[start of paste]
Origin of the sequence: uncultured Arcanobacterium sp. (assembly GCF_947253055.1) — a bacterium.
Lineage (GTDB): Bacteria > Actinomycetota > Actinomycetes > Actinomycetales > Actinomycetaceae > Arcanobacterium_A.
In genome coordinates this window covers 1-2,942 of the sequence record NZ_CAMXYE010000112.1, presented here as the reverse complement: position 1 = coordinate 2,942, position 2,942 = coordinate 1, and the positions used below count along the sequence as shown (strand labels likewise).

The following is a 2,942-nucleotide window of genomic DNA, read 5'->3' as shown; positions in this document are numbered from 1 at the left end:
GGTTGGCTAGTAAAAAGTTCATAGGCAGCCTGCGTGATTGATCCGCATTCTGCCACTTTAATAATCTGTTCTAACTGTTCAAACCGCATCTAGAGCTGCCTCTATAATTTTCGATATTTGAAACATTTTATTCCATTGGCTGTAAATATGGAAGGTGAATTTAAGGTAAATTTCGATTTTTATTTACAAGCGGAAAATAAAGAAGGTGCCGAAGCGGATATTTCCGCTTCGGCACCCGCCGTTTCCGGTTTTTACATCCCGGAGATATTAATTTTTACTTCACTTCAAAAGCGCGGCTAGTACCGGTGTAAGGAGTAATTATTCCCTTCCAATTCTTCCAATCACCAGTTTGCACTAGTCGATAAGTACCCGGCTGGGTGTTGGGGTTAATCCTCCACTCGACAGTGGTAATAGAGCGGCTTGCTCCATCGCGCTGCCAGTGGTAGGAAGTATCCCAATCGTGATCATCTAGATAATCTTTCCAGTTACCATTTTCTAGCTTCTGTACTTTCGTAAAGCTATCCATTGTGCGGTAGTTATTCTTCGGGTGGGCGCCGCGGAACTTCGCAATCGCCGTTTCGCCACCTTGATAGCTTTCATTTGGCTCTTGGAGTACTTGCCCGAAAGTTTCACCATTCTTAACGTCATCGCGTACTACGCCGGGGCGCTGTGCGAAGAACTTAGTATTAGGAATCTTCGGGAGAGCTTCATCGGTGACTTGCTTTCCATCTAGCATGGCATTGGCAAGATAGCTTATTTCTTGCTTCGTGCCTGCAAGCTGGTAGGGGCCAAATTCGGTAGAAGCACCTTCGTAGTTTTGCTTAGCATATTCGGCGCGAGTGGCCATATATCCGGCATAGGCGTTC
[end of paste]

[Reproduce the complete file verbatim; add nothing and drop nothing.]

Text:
Origin of the sequence: uncultured Arcanobacterium sp. (assembly GCF_947253055.1) — a bacterium.
Lineage (GTDB): Bacteria > Actinomycetota > Actinomycetes > Actinomycetales > Actinomycetaceae > Arcanobacterium_A.
In genome coordinates this window covers 1-2,942 of the sequence record NZ_CAMXYE010000112.1, presented here as the reverse complement: position 1 = coordinate 2,942, position 2,942 = coordinate 1, and the positions used below count along the sequence as shown (strand labels likewise).

The following is a 2,942-nucleotide window of genomic DNA, read 5'->3' as shown; positions in this document are numbered from 1 at the left end:
GGTTGGCTAGTAAAAAGTTCATAGGCAGCCTGCGTGATTGATCCGCATTCTGCCACTTTAATAATCTGTTCTAACTGTTCAAACCGCATCTAGAGCTGCCTCTATAATTTTCGATATTTGAAACATTTTATTCCATTGGCTGTAAATATGGAAGGTGAATTTAAGGTAAATTTCGATTTTTATTTACAAGCGGAAAATAAAGAAGGTGCCGAAGCGGATATTTCCGCTTCGGCACCCGCCGTTTCCGGTTTTTACATCCCGGAGATATTAATTTTTACTTCACTTCAAAAGCGCGGCTAGTACCGGTGTAAGGAGTAATTATTCCCTTCCAATTCTTCCAATCACCAGTTTGCACTAGTCGATAAGTACCCGGCTGGGTGTTGGGGTTAATCCTCCACTCGACAGTGGTAATAGAGCGGCTTGCTCCATCGCGCTGCCAGTGGTAGGAAGTATCCCAATCGTGATCATCTAGATAATCTTTCCAGTTACCATTTTCTAGCTTCTGTACTTTCGTAAAGCTATCCATTGTGCGGTAGTTATTCTTCGGGTGGGCGCCGCGGAACTTCGCAATCGCCGTTTCGCCACCTTGATAGCTTTCATTTGGCTCTTGGAGTACTTGCCCGAAAGTTTCACCATTCTTAACGTCATCGCGTACTACGCCGGGGCGCTGTGCGAAGAACTTAGTATTAGGAATCTTCGGGAGAGCTTCATCGGTGACTTGCTTTCCATCTAGCATGGCATTGGCAAGATAGCTTATTTCTTGCTTCGTGCCTGCAAGCTGGTAGGGGCCAAATTCGGTAGAAGCACCTTCGTAGTTTTGCTTAGCATATTCGGCGCGAGTGGCCATATATCCGGCATAGGCGTTC